Given the significant consequences of the train derailment involving dangerous goods in the St. Clair Tunnel, the TSB issued four rail safety advisory letters (RSAs):
- RSA 08/19, issued 19 August 2019, advises Transport Canada to ensure that railways have specific instructions or guidance in their emergency procedures for conducting train inspections following a derailment in a tunnel involving dangerous goods.
- RSA 09/19, issued 16 September 2019, advises Transport Canada and the US Federal Railroad Administration to ensure that railways and car owners have procedures in place to identify, inspect, and repair (as required) bathtub gondola cars that are equipped with stub sills, particularly those being used in scrap iron and steel service, which were constructed in the late 1970s and early 1980s.
- RSA 06/20, issued 11 September 2020, advises Transport Canada to ensure that all railways have adequate practices in place to effectively manage in-train forces.
- RSA 07/20, issued 11 September 2020, advises Transport Canada and the US Federal Railroad Administration to ensure that all bathtub gondola cars built by Berwick Forge and that operate in North America, are identified, located and examined to ensure continued safe railway operations.
Investigation Update Notice: June 2019 train derailment in Sarnia, Ontario
Read the news release
The Transportation Safety Board of Canada to conduct the investigation into the train derailment in the St. Clair Tunnel between Sarnia, Ontario, and Port Huron, Michigan
Read the news release
The TSB and NTSB are assessing CN train derailment in the St. Clair Tunnel between Sarnia, Ontario, and Port Huron, Michigan
Read the news release
TSB deploys a team of investigators to the site of a train derailment in Sarnia, Ontario
The Transportation Safety Board of Canada (TSB) is deploying a team of investigators to the site of a Canadian National Railway train derailment in the Sarnia tunnel in Sarnia, Ontario. The TSB will gather information and assess the occurrence.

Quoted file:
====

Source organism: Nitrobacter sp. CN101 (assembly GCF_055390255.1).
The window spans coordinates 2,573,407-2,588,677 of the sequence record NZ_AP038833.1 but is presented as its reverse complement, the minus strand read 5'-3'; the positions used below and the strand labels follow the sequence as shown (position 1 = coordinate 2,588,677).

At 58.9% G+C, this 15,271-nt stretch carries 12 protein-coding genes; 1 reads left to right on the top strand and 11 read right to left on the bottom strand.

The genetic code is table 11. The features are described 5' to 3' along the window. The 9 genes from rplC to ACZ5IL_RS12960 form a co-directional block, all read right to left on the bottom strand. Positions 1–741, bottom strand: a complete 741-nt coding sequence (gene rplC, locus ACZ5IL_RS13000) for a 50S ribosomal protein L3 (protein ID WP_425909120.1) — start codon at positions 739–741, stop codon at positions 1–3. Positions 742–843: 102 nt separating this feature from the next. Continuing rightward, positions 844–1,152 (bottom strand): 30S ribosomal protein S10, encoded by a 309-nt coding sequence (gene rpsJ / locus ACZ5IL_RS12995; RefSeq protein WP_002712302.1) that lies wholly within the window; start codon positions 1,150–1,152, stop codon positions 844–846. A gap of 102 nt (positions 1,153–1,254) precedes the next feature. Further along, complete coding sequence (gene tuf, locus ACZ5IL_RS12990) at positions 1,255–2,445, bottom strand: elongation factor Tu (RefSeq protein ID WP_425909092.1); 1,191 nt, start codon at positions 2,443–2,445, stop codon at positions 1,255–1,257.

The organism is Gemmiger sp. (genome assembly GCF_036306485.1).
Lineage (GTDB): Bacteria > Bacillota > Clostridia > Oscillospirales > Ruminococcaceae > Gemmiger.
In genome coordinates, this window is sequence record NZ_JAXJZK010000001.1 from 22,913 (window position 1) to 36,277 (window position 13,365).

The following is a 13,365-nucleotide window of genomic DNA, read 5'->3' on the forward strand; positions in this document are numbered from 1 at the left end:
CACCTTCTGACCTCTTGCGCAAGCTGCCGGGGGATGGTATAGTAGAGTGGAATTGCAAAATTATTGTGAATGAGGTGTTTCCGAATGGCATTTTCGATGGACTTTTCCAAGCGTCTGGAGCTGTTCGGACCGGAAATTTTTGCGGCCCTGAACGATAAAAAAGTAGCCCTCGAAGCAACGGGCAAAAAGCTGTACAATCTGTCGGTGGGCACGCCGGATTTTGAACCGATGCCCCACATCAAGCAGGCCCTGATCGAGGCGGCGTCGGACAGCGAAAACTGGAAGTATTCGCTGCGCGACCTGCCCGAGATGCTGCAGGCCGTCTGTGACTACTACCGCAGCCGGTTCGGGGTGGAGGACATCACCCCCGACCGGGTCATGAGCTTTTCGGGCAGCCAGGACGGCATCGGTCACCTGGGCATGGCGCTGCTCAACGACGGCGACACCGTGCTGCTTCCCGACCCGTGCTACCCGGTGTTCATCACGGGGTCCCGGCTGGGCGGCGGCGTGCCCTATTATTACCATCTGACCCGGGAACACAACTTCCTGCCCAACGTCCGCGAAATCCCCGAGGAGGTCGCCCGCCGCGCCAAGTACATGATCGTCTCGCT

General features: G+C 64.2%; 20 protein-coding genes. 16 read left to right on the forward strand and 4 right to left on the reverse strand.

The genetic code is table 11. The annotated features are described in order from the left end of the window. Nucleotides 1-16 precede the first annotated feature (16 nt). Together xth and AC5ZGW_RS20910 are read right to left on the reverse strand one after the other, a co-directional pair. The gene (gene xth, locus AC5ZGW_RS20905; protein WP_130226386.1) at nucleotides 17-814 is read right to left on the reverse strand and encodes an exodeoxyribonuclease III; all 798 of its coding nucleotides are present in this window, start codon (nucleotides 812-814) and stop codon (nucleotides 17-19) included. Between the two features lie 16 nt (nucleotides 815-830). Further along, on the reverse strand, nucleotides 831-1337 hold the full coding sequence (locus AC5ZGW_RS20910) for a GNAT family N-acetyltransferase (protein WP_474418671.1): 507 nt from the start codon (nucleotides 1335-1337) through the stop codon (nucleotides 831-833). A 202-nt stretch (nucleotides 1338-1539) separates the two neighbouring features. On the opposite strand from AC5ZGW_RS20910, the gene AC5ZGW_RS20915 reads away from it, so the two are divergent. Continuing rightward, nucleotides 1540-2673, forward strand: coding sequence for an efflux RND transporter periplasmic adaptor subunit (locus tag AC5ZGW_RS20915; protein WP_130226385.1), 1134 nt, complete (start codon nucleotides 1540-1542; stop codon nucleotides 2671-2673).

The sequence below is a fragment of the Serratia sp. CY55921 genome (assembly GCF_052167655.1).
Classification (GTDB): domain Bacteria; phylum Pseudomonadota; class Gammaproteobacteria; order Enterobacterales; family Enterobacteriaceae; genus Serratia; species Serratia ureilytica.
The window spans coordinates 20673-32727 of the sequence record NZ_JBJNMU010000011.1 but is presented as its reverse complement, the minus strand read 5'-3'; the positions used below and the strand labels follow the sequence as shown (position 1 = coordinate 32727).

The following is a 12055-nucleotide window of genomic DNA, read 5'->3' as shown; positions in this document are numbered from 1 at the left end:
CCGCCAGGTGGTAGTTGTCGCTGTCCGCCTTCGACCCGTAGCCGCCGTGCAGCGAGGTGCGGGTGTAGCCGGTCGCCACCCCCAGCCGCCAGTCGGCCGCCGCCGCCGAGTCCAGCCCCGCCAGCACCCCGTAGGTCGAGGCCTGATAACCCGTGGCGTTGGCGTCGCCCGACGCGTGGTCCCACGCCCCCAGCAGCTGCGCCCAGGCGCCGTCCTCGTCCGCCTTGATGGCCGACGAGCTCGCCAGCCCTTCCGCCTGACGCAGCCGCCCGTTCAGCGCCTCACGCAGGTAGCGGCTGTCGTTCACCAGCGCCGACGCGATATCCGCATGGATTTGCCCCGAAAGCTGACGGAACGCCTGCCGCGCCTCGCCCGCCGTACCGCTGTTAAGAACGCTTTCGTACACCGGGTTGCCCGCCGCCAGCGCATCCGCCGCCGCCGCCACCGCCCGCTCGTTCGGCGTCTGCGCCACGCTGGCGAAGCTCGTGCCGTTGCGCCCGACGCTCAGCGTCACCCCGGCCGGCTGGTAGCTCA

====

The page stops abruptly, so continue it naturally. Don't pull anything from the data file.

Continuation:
Map showing the location of the occurrence
Mr. Rob Johnston has been with the Transportation Safety Board of Canada (TSB) since 2001. He was Senior Regional Investigator in Winnipeg until 2004, when he assumed the position of Senior Investigator, Standards and Training Officer at TSB Head Office in Gatineau, Quebec. He became Manager of Central Regional Operations in November 2009, and served as Acting Director of Investigations - Rail/Pipeline for 9 months in 2010– 2011.
He now manages a staff of 6 rail/pipeline investigators in Winnipeg, Toronto, and Ottawa, and is responsible for all activities related to rail investigations in TSB’s Central Region, which extends from Cornwall, Ontario, to near the Alberta–Saskatchewan border.
During his time at the TSB, Mr. Johnston has been involved in over 100 TSB accident investigations including 14 major investigations as either an Investigator-in-Charge or as an investigation team member providing technical expertise.
Before joining the TSB, Mr. Johnston worked for Canadian Pacific Railway in Winnipeg from 1984 until 2001, where, as a member of the Train Accident Prevention group, he acquired an extensive background in mechanical operations, failure analysis, and dangerous goods.
Download high-resolution photos from the TSB Flickr page.
Class of investigation
This is a class 2 investigation. These investigations are complex and involve several safety issues requiring in-depth analysis. Class 2 investigations, which frequently result in recommendations, are generally completed within 600 days. For more information, see the Policy on Occurrence Classification.
TSB investigation process
There are 3 phases to a TSB investigation
- Field phase: a team of investigators examines the occurrence site and wreckage, interviews witnesses and collects pertinent information.
- Examination and analysis phase: the TSB reviews pertinent records, tests components of the wreckage in the lab, determines the sequence of events and identifies safety deficiencies. When safety deficiencies are suspected or confirmed, the TSB advises the appropriate authority without waiting until publication of the final report.
- Report phase: a confidential draft report is approved by the Board and sent to persons and corporations who are directly concerned by the report. They then have the opportunity to dispute or correct information they believe to be incorrect. The Board considers all representations before approving the final report, which is subsequently released to the public.
For more information, see our Investigation process page.
The TSB is an independent agency that investigates air, marine, pipeline, and rail transportation occurrences. Its sole aim is the advancement of transportation safety. It is not the function of the Board to assign fault or determine civil or criminal liability.